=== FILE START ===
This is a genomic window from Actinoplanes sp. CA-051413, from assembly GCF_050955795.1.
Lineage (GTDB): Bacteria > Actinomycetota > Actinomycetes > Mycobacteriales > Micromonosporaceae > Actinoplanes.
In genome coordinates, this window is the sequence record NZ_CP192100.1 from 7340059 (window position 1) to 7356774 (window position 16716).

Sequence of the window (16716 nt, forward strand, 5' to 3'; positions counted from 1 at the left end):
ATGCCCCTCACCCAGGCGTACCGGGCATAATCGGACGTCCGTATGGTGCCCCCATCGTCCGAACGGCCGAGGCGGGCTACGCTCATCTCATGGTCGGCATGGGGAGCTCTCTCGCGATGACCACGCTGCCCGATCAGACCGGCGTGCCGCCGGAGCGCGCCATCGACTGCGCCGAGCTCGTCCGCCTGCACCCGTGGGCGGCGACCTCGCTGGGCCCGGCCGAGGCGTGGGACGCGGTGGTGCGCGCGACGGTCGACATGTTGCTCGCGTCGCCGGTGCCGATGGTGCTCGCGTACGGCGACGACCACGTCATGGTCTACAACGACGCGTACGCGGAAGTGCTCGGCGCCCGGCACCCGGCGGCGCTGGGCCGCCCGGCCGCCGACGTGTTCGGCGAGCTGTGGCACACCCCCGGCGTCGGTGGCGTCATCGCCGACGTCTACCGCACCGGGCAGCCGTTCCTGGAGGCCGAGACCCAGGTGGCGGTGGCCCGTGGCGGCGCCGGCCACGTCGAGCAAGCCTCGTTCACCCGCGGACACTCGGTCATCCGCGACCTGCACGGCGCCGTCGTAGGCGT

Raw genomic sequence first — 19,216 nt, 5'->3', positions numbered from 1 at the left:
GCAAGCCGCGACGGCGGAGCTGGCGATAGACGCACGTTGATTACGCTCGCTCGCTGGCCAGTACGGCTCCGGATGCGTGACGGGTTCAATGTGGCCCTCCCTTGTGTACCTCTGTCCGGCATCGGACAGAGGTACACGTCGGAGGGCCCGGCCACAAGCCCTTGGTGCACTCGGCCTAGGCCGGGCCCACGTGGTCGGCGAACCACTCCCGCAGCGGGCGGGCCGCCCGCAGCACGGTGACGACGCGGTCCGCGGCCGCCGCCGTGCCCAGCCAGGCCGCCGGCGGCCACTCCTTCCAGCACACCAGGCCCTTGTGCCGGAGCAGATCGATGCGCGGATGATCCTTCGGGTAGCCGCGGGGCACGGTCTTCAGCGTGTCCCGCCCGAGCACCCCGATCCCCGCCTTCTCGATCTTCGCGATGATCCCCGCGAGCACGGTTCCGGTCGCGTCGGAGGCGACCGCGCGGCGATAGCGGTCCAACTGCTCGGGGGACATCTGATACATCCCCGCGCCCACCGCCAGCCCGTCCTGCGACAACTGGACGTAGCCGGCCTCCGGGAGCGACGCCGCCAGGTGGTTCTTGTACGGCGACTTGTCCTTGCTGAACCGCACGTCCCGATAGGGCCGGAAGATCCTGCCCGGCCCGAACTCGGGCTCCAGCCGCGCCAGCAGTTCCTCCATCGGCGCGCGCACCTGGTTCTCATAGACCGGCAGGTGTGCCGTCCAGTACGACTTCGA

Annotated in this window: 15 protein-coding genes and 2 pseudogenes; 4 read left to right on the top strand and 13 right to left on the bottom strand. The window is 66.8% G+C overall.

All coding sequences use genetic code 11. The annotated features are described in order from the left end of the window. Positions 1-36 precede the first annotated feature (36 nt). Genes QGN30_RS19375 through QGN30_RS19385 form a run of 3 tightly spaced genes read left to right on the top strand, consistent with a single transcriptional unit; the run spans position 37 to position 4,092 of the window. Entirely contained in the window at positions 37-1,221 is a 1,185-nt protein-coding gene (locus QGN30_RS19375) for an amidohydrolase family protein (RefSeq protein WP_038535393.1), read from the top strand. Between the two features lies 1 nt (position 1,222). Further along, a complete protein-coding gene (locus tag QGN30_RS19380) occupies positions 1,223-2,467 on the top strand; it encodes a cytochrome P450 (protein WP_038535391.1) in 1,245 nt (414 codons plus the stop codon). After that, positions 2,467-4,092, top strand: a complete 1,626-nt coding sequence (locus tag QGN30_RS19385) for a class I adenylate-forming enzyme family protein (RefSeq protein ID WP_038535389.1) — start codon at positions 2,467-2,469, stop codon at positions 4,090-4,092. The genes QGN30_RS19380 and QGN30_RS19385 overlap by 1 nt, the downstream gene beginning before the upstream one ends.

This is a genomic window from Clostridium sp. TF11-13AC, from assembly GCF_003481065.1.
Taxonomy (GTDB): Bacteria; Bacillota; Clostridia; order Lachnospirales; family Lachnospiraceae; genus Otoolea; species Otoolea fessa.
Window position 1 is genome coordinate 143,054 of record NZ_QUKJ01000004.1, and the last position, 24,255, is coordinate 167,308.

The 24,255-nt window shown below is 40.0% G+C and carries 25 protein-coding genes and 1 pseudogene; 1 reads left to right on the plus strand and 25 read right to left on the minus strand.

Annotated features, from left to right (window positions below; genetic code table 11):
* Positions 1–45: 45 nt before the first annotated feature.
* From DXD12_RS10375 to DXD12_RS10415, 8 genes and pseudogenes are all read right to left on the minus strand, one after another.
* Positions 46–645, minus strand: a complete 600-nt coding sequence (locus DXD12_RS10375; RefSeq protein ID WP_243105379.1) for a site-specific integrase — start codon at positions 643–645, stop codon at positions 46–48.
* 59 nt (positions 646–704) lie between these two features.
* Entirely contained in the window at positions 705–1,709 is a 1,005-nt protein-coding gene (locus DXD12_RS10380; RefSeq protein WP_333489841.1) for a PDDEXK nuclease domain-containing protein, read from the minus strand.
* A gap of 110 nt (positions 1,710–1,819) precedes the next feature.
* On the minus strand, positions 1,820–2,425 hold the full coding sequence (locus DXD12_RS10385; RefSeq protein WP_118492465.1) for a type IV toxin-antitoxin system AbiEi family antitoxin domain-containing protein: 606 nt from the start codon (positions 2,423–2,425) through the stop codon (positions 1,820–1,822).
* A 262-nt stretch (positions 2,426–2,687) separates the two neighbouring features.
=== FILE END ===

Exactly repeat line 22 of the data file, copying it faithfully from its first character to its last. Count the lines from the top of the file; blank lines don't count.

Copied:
* A 262-nt stretch (positions 2,426–2,687) separates the two neighbouring features.